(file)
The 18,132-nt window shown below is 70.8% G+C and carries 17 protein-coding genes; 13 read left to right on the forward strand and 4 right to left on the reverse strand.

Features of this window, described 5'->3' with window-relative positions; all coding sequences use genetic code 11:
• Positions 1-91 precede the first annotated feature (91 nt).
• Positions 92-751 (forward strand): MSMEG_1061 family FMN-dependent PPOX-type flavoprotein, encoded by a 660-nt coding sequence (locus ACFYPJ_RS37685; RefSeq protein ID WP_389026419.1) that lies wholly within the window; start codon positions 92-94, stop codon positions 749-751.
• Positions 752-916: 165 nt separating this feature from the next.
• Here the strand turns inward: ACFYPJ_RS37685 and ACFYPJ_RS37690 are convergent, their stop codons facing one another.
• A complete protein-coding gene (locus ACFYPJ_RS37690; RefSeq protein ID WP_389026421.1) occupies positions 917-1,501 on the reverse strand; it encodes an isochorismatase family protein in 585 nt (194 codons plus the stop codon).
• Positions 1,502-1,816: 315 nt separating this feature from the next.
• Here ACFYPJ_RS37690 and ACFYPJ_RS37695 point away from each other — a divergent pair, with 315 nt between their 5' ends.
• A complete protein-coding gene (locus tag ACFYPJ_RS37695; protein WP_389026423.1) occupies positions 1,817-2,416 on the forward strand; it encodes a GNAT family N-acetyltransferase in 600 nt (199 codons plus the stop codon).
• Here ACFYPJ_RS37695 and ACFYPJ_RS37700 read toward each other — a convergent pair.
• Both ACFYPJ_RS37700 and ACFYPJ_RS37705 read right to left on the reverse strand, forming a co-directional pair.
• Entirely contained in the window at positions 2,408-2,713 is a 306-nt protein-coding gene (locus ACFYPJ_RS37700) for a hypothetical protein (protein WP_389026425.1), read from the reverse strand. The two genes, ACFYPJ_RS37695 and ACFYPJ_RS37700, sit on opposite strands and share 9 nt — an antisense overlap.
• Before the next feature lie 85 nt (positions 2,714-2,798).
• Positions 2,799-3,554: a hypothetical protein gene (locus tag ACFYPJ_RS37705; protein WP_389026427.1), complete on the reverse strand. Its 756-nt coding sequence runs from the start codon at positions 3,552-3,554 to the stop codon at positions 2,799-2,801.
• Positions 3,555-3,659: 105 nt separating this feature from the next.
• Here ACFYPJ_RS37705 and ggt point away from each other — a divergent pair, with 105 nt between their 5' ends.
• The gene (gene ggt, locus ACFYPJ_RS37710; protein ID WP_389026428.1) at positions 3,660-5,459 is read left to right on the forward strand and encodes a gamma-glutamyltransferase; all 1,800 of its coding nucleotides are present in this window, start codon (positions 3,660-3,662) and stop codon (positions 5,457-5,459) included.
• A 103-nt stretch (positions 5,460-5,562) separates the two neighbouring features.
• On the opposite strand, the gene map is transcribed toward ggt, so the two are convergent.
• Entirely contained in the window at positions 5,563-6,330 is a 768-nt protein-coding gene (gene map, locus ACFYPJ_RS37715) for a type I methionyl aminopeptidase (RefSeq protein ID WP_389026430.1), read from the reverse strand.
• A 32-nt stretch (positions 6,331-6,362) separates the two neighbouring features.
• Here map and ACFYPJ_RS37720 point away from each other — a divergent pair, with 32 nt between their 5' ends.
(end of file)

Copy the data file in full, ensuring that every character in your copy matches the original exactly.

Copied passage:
The 18,132-nt window shown below is 70.8% G+C and carries 17 protein-coding genes; 13 read left to right on the forward strand and 4 right to left on the reverse strand.

Features of this window, described 5'->3' with window-relative positions; all coding sequences use genetic code 11:
• Positions 1-91 precede the first annotated feature (91 nt).
• Positions 92-751 (forward strand): MSMEG_1061 family FMN-dependent PPOX-type flavoprotein, encoded by a 660-nt coding sequence (locus ACFYPJ_RS37685; RefSeq protein ID WP_389026419.1) that lies wholly within the window; start codon positions 92-94, stop codon positions 749-751.
• Positions 752-916: 165 nt separating this feature from the next.
• Here the strand turns inward: ACFYPJ_RS37685 and ACFYPJ_RS37690 are convergent, their stop codons facing one another.
• A complete protein-coding gene (locus ACFYPJ_RS37690; RefSeq protein ID WP_389026421.1) occupies positions 917-1,501 on the reverse strand; it encodes an isochorismatase family protein in 585 nt (194 codons plus the stop codon).
• Positions 1,502-1,816: 315 nt separating this feature from the next.
• Here ACFYPJ_RS37690 and ACFYPJ_RS37695 point away from each other — a divergent pair, with 315 nt between their 5' ends.
• A complete protein-coding gene (locus tag ACFYPJ_RS37695; protein WP_389026423.1) occupies positions 1,817-2,416 on the forward strand; it encodes a GNAT family N-acetyltransferase in 600 nt (199 codons plus the stop codon).
• Here ACFYPJ_RS37695 and ACFYPJ_RS37700 read toward each other — a convergent pair.
• Both ACFYPJ_RS37700 and ACFYPJ_RS37705 read right to left on the reverse strand, forming a co-directional pair.
• Entirely contained in the window at positions 2,408-2,713 is a 306-nt protein-coding gene (locus ACFYPJ_RS37700) for a hypothetical protein (protein WP_389026425.1), read from the reverse strand. The two genes, ACFYPJ_RS37695 and ACFYPJ_RS37700, sit on opposite strands and share 9 nt — an antisense overlap.
• Before the next feature lie 85 nt (positions 2,714-2,798).
• Positions 2,799-3,554: a hypothetical protein gene (locus tag ACFYPJ_RS37705; protein WP_389026427.1), complete on the reverse strand. Its 756-nt coding sequence runs from the start codon at positions 3,552-3,554 to the stop codon at positions 2,799-2,801.
• Positions 3,555-3,659: 105 nt separating this feature from the next.
• Here ACFYPJ_RS37705 and ggt point away from each other — a divergent pair, with 105 nt between their 5' ends.
• The gene (gene ggt, locus ACFYPJ_RS37710; protein ID WP_389026428.1) at positions 3,660-5,459 is read left to right on the forward strand and encodes a gamma-glutamyltransferase; all 1,800 of its coding nucleotides are present in this window, start codon (positions 3,660-3,662) and stop codon (positions 5,457-5,459) included.
• A 103-nt stretch (positions 5,460-5,562) separates the two neighbouring features.
• On the opposite strand, the gene map is transcribed toward ggt, so the two are convergent.
• Entirely contained in the window at positions 5,563-6,330 is a 768-nt protein-coding gene (gene map, locus ACFYPJ_RS37715) for a type I methionyl aminopeptidase (RefSeq protein ID WP_389026430.1), read from the reverse strand.
• A 32-nt stretch (positions 6,331-6,362) separates the two neighbouring features.
• Here map and ACFYPJ_RS37720 point away from each other — a divergent pair, with 32 nt between their 5' ends.